A handful of super powerful tropical storms in the last decade and the prospect of more to come has a couple of experts proposing a new category of whopper hurricanes: Category 6.
Studies have shown that the strongest tropical storms are getting more intense because of climate change. So the traditional five-category Saffir-Simpson scale, developed more than 50 years ago, may not show the true power of the most muscular storms, two climate scientists suggest in a Monday study in the Proceedings of the National Academy of Sciences. They propose a sixth category for storms with winds that exceed 192 miles per hour (309 kilometers per hour).
Currently, storms with winds of 157 mph (252 kilometers per hour) or higher are Category 5. The study's authors said that open-ended grouping doesn't warn people enough about the higher dangers from monstrous storms that flirt with 200 mph (322 kph) or higher.
Several experts told The Associated Press they don't think another category is necessary. They said it could even give the wrong signal to the public because it's based on wind speed, while water is by far the deadliest killer in hurricanes.
Since 2013, five storms — all in the Pacific — had winds of 192 mph or higher that would have put them in the new category, with two hitting the Philippines. As the world warms, conditions grow more ripe for such whopper storms, including in the Gulf of Mexico, where many storms that hit the United States get stronger, the study authors said.
“Climate change is making the worst storms worse," said study lead author Michael Wehner, a climate scientist at the Lawrence Berkley National Lab.
It's not that there are more storms because of climate change. But the strongest are more intense. The proportion of major hurricanes among all storms is increasing and it's because of warmer oceans, said University of Miami hurricane researcher Brian McNoldy, who wasn't part of the research.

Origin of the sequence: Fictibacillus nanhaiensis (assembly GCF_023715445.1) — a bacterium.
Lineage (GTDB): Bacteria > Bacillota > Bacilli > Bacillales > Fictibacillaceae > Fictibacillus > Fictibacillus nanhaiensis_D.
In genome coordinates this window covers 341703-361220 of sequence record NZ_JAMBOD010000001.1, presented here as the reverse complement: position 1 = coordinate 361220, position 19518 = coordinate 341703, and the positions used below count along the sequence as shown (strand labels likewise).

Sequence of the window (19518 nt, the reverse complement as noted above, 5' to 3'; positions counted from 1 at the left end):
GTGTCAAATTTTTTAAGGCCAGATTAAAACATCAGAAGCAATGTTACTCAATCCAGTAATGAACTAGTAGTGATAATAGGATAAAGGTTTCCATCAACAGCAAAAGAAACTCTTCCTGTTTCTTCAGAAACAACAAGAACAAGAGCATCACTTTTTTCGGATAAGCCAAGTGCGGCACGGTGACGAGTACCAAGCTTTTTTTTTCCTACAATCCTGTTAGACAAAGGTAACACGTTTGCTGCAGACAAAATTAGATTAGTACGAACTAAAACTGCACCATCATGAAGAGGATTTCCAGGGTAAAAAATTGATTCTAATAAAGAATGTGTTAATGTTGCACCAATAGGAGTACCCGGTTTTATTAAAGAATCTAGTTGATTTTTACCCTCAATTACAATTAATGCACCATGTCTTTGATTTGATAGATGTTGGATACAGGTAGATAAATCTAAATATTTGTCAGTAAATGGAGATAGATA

From time to time, experts have proposed a Category 6, especially since Typhoon Haiyan reached 195 mph wind speeds (315 kilometers per hour) over the open Pacific. But Haiyan "does not appear to be an isolated case,” the study said.
Storms of sufficient wind speed are called hurricanes if they form east of the international dateline, and typhoons if they form to the west of the line. They're known as cyclones in the Indian Ocean and Australia.
The five storms that hit 192 mph winds or more are:
— 2013's Haiyan, which killed more than 6,300 people in the Philippines.
— 2015's Hurricane Patricia, which hit 215 mph (346 kph) before weakening and hitting Jalisco, Mexico.
— 2016's Typhoon Meranti, which reached 195 mph before skirting the Philippines and Taiwan and making landfall in China.
— 2020's Typhoon Goni, which reached 195 mph before killing dozens in the Philippines as a weaker storm.
— 2021's Typhoon Surigae, which also reached 195 mph before weakening and skirting several parts of Asia and Russia.
If the world sticks with just five storm categories “as these storms get stronger and stronger it will more and more underestimate the potential risk,” said study co-author Jim Kossin, a former NOAA climate and hurricane researcher now with First Street Foundation.
Pacific storms are stronger because there's less land to weaken them and more room for storms to grow more intense, unlike the Gulf of Mexico and Caribbean, Kossin said.
So far no Atlantic storm has reached the 192 mph potential threshold, but as the world warms more the environment for such a storm grows more conducive, Kossin and Wehner said.
Wehner said that as temperatures rise, the number of days with conditions ripe for potential Category 6 storms in the Gulf of Mexico will grow. Now it's about 10 days a year where the environment could be right for a Category 6, but that could go up to a month if the globe heats to 3 degrees Celsius (5.4 degrees Fahrenheit) above pre-industrial levels. That would make an Atlantic Category 6 much more likely.
MIT hurricane expert Kerry Emanuel said Wehner and Kossin “make a strong case for changing the scale,” but said it's unlikely to happen because authorities know most hurricane damage comes from storm surge and other flooding.
Jamie Rhome, deputy director of the National Hurricane Center, said when warning people about storms his office tries “to steer the focus toward the individual hazards, which include storm surge, wind, rainfall, tornadoes and rip currents, instead of the particular category of the storm, which only provides information about the hazard from wind. Category 5 on the Saffir-Simpson scale already captures ‘catastrophic damage’ from wind so it's not clear there would be a need for another category even if the storms were to get stronger.”
McNoldy, former Federal Emergency Management Agency Director Craig Fugate, and University of Albany atmospheric sciences professor Kristen Corbosiero all say they don’t see the necessity for a sixth and stronger storm category.
“Perhaps I'll change my tune when a rapidly intensifying storm in the Gulf achieves a Category 6,” Corbosiero said in an email.
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